And I didn’t need something more. I needed to understand that he was already giving me everything.
My father was the same way. I recall my dad buying my mom cooking pans for Mother’s Day, and wondering what the heck he was thinking. From his point of view, he was giving my mother something she wanted that would last, and to him meant more than a bouquet to be tossed in the trash a week later.
Men like my father and my husband aren’t flowers-and-candy kind of guys. They don’t sit around dreaming of what will sweep us off our feet. What I know is that they show their love in different ways that may not be recognized as romantic. For them love is more simple. For my husband, it’s going to work every day, giving his all without fail because he loves our family. It’s telling me he loves me before going to bed every night, and making the bed in the morning when I know he could care less about wrinkled sheets. It’s being endlessly supportive of whatever new venture I want to attempt, bringing me soup and Tylenol when I’m sick, and holding me when I’m sad. It’s doing everything possible to make our daughter smile, taking advantage of every spare moment we have as a family to make cherished memories, and shamelessly posing in matching Christmas pajamas for the family photo. It’s including me in every decision he makes, even when the decision affects him more. I know he’s in this marriage for the long haul, and that he will do whatever possible to keep our family strong.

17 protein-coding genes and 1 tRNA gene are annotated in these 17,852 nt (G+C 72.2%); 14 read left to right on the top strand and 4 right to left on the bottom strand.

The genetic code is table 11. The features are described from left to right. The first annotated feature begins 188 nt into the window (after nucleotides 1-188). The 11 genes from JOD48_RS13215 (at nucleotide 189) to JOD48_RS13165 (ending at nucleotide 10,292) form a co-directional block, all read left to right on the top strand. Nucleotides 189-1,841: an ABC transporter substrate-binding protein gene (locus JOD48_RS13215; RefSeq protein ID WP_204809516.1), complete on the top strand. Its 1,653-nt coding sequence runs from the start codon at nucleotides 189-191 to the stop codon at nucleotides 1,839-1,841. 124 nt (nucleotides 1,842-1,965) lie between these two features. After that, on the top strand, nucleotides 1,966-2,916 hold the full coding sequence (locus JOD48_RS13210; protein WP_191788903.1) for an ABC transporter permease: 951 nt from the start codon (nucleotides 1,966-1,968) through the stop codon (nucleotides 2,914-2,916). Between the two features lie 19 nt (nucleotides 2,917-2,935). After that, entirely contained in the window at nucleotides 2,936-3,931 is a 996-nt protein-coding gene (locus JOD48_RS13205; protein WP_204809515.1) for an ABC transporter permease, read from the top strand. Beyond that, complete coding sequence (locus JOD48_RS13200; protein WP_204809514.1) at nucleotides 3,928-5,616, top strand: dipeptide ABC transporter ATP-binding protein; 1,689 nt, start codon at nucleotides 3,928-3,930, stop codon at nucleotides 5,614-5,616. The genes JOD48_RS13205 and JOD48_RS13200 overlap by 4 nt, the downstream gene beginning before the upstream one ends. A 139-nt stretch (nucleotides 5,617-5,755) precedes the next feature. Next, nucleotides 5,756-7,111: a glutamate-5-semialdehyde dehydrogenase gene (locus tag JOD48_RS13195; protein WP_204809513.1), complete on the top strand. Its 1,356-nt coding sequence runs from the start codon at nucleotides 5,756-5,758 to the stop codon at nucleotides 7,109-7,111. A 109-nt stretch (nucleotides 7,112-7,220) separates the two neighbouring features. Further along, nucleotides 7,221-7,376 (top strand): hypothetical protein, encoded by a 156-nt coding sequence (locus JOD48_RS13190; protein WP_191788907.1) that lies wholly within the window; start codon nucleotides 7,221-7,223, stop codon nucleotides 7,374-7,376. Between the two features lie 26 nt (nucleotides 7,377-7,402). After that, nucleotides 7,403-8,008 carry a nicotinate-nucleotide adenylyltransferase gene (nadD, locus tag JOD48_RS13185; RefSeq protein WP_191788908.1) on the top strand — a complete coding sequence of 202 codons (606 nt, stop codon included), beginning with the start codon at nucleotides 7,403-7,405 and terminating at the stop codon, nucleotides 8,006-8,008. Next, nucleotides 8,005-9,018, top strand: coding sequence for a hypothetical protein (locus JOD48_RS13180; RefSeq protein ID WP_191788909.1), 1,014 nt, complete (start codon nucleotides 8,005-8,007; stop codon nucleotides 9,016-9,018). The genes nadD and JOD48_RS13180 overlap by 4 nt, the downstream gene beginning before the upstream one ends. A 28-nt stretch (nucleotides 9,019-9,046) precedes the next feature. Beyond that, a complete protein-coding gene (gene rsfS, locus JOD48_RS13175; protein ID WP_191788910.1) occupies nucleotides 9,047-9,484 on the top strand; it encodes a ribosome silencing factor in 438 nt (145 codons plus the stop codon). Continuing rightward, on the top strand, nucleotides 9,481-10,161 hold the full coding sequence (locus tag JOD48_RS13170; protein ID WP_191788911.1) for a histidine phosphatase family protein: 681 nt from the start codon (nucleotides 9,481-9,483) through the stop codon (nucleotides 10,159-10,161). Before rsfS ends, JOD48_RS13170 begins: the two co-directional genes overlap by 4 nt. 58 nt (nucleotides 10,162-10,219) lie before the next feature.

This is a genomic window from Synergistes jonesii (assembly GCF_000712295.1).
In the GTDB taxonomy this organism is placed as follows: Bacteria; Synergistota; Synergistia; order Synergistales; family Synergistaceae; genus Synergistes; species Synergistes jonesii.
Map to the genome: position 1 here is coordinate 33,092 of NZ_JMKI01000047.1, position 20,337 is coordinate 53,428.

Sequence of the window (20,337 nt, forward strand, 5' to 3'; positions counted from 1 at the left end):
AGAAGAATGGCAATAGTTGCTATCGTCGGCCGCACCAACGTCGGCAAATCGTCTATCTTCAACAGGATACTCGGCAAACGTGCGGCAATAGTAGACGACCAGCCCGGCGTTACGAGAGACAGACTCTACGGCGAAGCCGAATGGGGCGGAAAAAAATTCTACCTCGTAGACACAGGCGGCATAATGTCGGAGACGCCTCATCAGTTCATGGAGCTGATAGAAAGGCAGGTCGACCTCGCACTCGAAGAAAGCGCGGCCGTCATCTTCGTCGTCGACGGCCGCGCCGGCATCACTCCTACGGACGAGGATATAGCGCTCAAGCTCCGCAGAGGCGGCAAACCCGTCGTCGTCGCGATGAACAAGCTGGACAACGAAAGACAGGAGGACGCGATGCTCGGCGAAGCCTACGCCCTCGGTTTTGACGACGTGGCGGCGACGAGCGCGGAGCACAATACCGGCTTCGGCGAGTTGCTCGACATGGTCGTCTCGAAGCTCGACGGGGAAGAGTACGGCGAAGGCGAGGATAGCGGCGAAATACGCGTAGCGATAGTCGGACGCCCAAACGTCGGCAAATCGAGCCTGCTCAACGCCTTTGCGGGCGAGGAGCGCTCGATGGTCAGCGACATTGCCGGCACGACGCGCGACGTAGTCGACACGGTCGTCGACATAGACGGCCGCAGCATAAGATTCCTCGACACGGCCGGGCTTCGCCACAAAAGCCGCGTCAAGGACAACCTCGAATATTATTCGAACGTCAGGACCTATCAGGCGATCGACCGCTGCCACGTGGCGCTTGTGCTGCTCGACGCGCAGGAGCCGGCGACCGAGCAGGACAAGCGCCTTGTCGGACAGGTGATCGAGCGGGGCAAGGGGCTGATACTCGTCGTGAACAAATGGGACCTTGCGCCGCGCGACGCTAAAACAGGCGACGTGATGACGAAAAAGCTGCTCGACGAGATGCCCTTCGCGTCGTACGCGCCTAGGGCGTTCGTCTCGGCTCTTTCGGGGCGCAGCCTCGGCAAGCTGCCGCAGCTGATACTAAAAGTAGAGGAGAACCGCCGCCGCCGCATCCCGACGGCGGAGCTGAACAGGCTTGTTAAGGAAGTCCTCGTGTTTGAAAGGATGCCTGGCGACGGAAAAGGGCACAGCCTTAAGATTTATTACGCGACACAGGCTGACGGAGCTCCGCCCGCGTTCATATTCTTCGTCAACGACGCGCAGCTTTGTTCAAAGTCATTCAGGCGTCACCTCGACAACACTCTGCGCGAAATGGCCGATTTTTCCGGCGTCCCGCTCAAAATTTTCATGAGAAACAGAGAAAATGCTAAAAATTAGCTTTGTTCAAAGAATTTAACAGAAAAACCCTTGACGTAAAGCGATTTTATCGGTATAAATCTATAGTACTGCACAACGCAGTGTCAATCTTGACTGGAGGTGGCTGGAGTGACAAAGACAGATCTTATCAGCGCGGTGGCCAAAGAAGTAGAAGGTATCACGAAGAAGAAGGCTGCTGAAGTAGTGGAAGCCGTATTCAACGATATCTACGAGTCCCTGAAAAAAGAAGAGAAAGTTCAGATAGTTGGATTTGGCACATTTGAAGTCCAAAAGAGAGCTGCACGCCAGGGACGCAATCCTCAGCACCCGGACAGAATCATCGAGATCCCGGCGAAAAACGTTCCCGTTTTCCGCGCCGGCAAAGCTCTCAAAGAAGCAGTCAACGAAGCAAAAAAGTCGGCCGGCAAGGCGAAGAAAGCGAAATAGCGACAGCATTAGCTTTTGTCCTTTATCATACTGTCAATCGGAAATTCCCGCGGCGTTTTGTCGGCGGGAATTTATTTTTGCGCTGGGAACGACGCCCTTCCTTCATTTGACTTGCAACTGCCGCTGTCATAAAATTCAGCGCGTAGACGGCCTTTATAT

While little tokens, notes, and romantic gestures can warm many a woman’s heart, they aren’t necessarily indicative of true romantic love. It’s nice stuff, but in the end it’s just stuff. Life isn’t what you see in the movies or even on friend’s Facebook pages. The true gifts are in the everyday life examples of love and devotion. They may fall under the radar, not as obvious as a card or a teddy bear, but they’re there if you’re willing to step back and notice them.